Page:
Campus briefs

Photo of Burton Memorial Tower in blue and gold light
Rising over Central Campus in the deepening twilight, lights from Burton Memorial Tower shine with U-M’s maize and blue colors that also serve as a tribute to Ukraine and its defense against the ongoing invasion by Russia. (Photo by Scott C. Soderberg, Michigan Photography)

U-M to exit Russian investment; lights bell tower with Ukrainian colors

As the Russian invasion of Ukraine continues to escalate, the University of Michigan said March 14 it will make no further investments in Russia and will move as quickly as is practical to exit its remaining investments. At the same time, the university said it would light the Burton Memorial Tower on Central Campus for a week in U-M’s colors of maize and blue, which also will symbolize solidarity with the democratic nation of Ukraine. The Ukrainian flag features the colors of blue and gold. Regarding its approach to Russian investments, the university said it was taking the action in light of increasing financial risks associated with such investments. The move also is consistent with the March 7 statement from President Mary Sue Coleman condemning the Russian invasion of Ukraine as a “ruthless attack on freedom.”

Virtual event addresses sexual harassment prevention, education for faculty, staff

Kaaren Williamsen, director of the Sexual Assault Prevention and Awareness Center and soon to be the inaugural director of Prevention Education, Assistance, Resources in U-M’s Equity, Civil Rights, and Title IX Office will share her vision for this new unit that will focus on serving faculty and staff on the Ann Arbor campus. Joining her at the virtual event at noon March 23 will be Kelly Schweda, executive director of the prevention, outreach and education at Michigan State University, and Liat Wexler, prevention manager for staff and faculty programs at the PATH to Care Center, University of California, Berkeley. Both have innovated and expanded efforts to prevent and educate faculty and staff on their campuses. The three will talk about the importance of taking this work to a new level, and the sharing of ideas across campuses. Session participants will have the opportunity to share ideas and concerns. PEAR will launch in the fall at U-M. Register for the Zoom session and go to to submit questions in advance.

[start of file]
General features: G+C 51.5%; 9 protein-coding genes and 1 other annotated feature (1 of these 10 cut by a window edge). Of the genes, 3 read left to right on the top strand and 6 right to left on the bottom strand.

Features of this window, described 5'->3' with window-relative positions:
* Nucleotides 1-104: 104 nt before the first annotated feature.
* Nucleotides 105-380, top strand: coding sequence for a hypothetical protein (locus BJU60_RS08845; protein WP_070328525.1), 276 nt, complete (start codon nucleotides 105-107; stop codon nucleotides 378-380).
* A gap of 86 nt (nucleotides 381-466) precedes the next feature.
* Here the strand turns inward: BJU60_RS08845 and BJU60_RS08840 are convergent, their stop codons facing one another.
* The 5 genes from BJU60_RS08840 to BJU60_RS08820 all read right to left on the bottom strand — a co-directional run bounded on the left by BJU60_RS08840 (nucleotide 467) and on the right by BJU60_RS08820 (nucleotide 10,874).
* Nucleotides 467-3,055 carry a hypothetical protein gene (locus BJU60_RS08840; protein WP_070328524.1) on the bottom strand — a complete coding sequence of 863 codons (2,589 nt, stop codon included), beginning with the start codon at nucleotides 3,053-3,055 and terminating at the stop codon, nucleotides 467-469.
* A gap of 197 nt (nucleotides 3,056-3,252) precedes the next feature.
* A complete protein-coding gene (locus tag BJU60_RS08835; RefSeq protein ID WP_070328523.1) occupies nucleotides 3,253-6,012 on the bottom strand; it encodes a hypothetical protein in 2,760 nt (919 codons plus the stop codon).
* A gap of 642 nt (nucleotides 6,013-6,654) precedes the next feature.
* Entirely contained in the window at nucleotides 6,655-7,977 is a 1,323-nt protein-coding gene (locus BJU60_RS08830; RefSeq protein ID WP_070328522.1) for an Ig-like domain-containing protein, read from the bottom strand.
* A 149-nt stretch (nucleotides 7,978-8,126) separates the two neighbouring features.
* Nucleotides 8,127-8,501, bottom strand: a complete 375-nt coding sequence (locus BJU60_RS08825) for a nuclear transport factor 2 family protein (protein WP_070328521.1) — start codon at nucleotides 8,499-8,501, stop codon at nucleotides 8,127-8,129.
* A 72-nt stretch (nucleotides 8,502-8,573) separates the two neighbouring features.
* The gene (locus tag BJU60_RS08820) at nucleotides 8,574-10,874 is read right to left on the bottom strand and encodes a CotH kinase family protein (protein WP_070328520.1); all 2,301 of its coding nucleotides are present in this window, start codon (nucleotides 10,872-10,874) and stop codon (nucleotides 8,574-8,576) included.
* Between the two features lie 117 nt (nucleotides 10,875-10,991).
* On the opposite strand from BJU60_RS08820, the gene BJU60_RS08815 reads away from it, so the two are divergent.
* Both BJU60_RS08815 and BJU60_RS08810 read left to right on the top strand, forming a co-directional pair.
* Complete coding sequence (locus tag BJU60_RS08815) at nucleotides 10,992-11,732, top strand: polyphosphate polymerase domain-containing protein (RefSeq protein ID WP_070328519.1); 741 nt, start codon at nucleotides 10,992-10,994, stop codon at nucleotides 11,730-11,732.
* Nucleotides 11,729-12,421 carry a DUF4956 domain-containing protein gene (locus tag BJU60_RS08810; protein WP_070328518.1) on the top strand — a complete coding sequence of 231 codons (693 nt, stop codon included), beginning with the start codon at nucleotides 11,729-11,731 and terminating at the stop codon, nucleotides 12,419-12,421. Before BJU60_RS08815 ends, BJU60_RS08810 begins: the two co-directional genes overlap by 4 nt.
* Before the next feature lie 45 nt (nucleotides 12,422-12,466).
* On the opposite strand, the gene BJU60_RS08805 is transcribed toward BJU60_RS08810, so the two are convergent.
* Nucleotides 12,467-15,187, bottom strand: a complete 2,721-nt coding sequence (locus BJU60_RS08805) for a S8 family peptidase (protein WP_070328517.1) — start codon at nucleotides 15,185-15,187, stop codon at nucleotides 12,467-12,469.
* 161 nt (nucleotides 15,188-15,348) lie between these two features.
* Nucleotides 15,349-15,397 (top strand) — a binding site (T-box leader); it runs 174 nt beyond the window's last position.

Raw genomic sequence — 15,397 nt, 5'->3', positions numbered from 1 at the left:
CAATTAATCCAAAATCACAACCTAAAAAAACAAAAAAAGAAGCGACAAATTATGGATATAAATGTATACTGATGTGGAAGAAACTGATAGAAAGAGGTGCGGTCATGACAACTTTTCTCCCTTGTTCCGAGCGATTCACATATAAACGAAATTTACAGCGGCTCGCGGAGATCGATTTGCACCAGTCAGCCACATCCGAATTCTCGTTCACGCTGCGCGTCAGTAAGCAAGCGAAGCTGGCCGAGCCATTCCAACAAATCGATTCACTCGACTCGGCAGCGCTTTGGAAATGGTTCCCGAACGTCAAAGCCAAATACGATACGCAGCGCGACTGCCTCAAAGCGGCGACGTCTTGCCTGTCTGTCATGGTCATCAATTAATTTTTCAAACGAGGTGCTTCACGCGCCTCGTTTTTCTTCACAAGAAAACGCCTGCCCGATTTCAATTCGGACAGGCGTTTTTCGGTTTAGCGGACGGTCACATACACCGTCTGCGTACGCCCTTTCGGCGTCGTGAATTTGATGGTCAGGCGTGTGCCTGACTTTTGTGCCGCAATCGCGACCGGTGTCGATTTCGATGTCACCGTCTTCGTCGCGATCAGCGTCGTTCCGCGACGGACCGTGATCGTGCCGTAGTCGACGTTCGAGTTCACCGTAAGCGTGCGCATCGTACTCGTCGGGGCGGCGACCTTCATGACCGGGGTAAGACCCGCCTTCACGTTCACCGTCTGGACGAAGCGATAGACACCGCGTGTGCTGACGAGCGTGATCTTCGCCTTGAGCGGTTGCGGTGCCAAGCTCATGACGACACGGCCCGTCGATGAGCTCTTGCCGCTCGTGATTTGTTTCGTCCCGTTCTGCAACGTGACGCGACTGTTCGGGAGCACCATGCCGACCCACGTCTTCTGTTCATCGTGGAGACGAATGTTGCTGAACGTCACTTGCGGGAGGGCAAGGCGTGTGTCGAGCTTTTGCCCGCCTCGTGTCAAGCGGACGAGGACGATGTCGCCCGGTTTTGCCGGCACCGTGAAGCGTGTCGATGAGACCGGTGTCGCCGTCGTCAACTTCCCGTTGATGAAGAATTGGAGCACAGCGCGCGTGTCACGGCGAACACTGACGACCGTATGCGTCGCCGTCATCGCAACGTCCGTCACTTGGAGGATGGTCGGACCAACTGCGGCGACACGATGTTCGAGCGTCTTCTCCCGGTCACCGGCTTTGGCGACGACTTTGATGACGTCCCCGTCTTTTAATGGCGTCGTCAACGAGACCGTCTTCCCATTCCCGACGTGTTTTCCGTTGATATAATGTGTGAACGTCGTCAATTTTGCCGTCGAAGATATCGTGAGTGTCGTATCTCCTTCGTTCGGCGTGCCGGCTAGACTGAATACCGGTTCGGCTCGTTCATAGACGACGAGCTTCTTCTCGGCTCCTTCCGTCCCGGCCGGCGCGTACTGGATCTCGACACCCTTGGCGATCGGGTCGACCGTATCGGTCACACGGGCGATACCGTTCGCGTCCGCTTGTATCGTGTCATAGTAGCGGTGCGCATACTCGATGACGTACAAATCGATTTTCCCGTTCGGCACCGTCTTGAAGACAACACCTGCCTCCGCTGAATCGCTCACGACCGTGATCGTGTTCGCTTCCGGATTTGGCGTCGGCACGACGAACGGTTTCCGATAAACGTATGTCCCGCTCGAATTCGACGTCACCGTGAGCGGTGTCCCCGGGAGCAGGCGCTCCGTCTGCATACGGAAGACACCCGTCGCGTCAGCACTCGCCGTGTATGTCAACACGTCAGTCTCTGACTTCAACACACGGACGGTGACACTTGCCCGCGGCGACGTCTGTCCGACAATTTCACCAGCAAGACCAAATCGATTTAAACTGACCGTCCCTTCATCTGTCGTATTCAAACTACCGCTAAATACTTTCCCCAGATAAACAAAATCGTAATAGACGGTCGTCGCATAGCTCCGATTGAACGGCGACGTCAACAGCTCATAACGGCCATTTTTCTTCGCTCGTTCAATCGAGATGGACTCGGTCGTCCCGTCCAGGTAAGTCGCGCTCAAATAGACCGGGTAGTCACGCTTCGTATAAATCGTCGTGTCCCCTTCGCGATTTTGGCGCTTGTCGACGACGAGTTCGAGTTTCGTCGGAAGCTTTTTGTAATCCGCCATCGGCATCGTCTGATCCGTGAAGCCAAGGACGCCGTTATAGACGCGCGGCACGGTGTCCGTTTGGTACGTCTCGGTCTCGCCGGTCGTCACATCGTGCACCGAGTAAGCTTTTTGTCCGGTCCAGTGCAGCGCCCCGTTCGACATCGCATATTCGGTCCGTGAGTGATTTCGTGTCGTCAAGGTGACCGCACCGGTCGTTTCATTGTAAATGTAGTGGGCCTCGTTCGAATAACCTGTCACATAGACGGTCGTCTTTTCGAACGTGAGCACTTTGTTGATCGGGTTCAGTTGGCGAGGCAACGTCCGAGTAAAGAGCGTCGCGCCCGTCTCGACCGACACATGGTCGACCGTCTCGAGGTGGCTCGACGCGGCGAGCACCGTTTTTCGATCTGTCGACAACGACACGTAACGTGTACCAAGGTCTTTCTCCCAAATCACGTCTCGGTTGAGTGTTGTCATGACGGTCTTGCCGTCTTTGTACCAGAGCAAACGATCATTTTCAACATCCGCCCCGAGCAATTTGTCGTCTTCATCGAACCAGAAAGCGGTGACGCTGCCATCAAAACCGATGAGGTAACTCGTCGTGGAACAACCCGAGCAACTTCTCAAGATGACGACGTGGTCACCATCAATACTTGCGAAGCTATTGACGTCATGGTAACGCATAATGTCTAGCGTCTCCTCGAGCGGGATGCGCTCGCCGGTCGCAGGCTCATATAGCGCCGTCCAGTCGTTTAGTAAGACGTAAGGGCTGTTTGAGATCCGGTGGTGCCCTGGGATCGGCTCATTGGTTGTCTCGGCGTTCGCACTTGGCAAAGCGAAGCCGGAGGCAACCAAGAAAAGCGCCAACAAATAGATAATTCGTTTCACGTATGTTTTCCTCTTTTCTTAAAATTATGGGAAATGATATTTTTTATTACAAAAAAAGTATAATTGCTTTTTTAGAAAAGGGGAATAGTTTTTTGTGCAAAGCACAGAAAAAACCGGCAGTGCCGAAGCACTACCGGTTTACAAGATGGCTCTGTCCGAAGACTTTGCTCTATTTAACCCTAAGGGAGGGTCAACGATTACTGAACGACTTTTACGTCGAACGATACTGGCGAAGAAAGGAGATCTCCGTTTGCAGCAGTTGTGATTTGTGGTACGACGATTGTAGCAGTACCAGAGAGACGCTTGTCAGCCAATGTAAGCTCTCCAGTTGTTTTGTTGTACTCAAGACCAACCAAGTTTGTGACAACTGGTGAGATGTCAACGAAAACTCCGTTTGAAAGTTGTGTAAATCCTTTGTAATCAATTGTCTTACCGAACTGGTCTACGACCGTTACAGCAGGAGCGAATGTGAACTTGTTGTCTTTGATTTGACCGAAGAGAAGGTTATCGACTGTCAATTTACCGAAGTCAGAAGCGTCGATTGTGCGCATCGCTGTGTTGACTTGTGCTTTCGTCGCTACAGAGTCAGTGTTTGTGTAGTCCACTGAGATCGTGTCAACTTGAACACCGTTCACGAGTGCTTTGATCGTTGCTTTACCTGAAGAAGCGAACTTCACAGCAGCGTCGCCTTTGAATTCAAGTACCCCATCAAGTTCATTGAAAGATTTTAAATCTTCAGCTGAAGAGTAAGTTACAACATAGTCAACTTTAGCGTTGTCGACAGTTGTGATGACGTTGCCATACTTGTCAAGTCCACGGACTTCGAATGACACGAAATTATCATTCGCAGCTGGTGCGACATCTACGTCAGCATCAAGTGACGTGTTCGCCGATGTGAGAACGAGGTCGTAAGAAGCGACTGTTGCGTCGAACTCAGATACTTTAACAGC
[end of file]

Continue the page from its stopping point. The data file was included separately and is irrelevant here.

Safe Medication Disposal Event scheduled for March 29 at two campus locations

The University of Michigan College of Pharmacy will host another Safe Medication Disposal Event from 8 a.m.-2 p.m. March 29 at two locations: Ingalls Mall across from the Rackham Graduate Building, 915 E. Washington St., and on the Medical Campus in the triangle area between University Hospital, C.S. Mott Children’s Hospital and Taubman Health Care Center. People will be able to drive up and drop off their old or unused medications. Accepted items include prescription and over-the-counter medications, medicine samples, vitamins, ointments, lotions, inhalers, antibiotics, steroids, veterinary medicine items and controlled medications. Sharps and sharps containers will also be accepted. For more information, visit the College of Pharmacy website.

Data on the Russian invasion of Ukraine available in near-real time

In order to track and share data on violent events unfolding in Ukraine, a U-M researcher has developed a platform that collects this information in almost real time. Political scientist Yuri Zhukov has launched VIINA: Violent Incident Information from News Articles on the 2022 Russian Invasion of Ukraine. VIINA is a near-real time multisource event data system for the invasion. While different media cover different types of events, VIINA’s multisource approach will capture a more accurate picture of events as they unfold. The platform allows researchers to access data based on news reports from Ukrainian and Russian media, which have been geocoded and classified into standard conflict event categories through machine learning. VIINA is freely available for use by students, journalists, policymakers and researchers. Using an automated web scraping routine that runs every six hours, VIINA extracts the text of news reports published by each source and their associated metadata, including publication time, date and web URLs. GIS-ready data can be downloaded from VIINA, with temporal precision down to the minute. Access VIINA at

— Compiled by James Iseler, The University Record


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